You, too, can cultivate compassion, reduce stress and find happiness by using mindfulness and mental training techniques, said Professor Tania Singer in her OWP live keynote address. 

What if the antidote to burnout, stress and depression during these tumultuous times is just 30 minutes of mental training each day?  

This was the question tackled by Singer – Scientific Head of the Max Planck Society’s Social Neuroscience Lab – in her OWP liVe keynote address “Plasticity of the social brain: from training the mind and heart to a more caring society”.  

Singer shared lessons learned from her ReSource Project, a yearlong secular mental training program of over 300 participants aimed at cultivating attention, perspective taking, compassion and pro-social behaviors through meditation-based mental exercises. Emerging scientific fields such as social and contemplative neurosciences have produced promising findings in the area of brain plasticity – and seeking knowledge in these areas is the first step.  

IMD President and Nestle Chaired Professor Jean-François Manzoni touched on the possible macro-effects of this study in his introduction: “Caring economics studies to what extent biological and psychological factors can inform new economic models and decision-making skills.” 

On the individual level, the results of the ReSource Project point to reduced stress and improved mental and physical health. Singer’s research showed evidence that some of the project’s mental training modules reduced 51% of the social stress response of participants. 

“We need to change our internal mindset to face difficult global challenges,” said Singer. “If there is one thing we’ve learned during the pandemic, it’s that mental health is even more important than ever before.” 

More and more business leaders and organizations are embracing mindfulness and empathy techniques to gain understanding of challenges, learn how to address them and determine how to lead teams through necessary transformations. 

“To reach peak performance – and be physically and mentally well – we require mental training throughout our lives,” said Manzoni, noting that we are today with mental training where we were 30 years ago with physical training. “Just like the gym, it requires ongoing effort.” 

Light up instead of burn out 

Mindfulness and mediation are not activities that require a PhD; with these three simple exercises taken from ReSource Project models, everyone at all levels of organizations – and society at large – can take proactive steps to be happier and healthier.  

1. Don’t be perfect, be present 

Leaders can cultivate present-moment attention and interoceptive awareness through exercises like breathing meditation – practices that have been taught in the first training module of the ReSource Project, the Presence Model. 

These secular meditations, when done on a frequent – daily or several times weekly – basis can stabilize your mind and seem to be most efficient in increasing attention and present-moment awareness.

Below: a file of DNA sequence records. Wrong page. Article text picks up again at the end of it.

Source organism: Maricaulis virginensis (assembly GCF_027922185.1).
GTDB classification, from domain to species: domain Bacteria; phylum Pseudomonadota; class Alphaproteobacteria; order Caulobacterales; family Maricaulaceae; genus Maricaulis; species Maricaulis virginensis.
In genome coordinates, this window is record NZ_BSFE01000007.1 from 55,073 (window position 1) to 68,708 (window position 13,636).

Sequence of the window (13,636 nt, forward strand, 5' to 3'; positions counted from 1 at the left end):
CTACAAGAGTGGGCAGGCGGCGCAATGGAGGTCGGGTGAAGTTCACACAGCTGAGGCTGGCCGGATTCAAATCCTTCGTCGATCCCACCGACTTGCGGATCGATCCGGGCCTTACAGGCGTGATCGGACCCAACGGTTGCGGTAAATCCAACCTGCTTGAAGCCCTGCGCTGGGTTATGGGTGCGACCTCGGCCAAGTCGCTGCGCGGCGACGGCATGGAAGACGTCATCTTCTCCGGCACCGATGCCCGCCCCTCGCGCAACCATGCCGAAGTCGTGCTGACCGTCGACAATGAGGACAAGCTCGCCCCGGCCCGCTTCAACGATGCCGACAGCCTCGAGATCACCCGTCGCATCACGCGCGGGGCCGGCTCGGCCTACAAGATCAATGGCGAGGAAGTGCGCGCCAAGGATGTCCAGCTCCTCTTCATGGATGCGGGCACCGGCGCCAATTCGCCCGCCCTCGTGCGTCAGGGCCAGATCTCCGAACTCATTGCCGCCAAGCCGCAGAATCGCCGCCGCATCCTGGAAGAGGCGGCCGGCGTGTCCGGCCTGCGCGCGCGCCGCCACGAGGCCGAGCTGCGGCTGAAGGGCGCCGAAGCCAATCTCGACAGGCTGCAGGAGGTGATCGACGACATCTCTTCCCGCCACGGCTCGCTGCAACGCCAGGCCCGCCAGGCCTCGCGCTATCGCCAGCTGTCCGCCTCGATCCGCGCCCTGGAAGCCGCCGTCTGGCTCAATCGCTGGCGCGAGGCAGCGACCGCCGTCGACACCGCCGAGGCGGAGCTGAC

Channel presence with a Breathing Meditation or Body Scan. For the former, focus your attention on sensations of breathing, and refocus your attention on your breath whenever your mind starts wandering. For the Body Scan, focus on various parts of your body in a systematic fashion (from the toes to the head, for example) while paying close attention to the sensations in each body part. Pressed for time? Multitask with a walking meditation using the above techniques. 

2. Dare to care 

Use the Affect Module to focus on cultivating care, gratitude and compassion, as well as dealing with difficult emotions through acceptance and increasing prosocial motivation.  

Rather than a luxury or weakness, compassion is a powerful source to improve important social skills, altruism and global cooperation. There are new ways to train the brain and develop compassion to lead in businessOn a more macro scale, increasing care motivation within societal systems can also lead to the development of new economic models.  

Perform a loving-kindness meditation by imagining a baby, a cute animal, a close benevolent other, a place of safety and comfort, or focusing on feelings of warmth in the body. These feelings can then be directed towards oneself and others. Start by imagining yourself and then extend these feelings of loving-kindness and good wishes to people you like and then to people you have difficulties with, and ultimately all humans and sentient beings. Repeat phrases such as “May you be happy,” “May you be healthy,” “May you be safe,” and “May you live with ease.” 

3. Foster deep learning for deep results 

The ReSource Project’s Perspective Module focused on improving metacognitive awareness of thoughts and perspective taking on self and others – also referred to as mentalizing or the theory of mind. 

This exercise is best begun after first completing the earlier steps in the Presence or Affect modules, as they have be proven to boost the effects of any subsequent training. 

Try sitting calmly in a quiet place and seeing the perspective of people with whom you encounter difficulties in your daily life. Reflect on which beliefs may motivate this other person to act as he or she did and how these beliefs may differ from your own thoughts and convictions. Then attempt to gauge why understanding the beliefs of others differs from approving their behavior.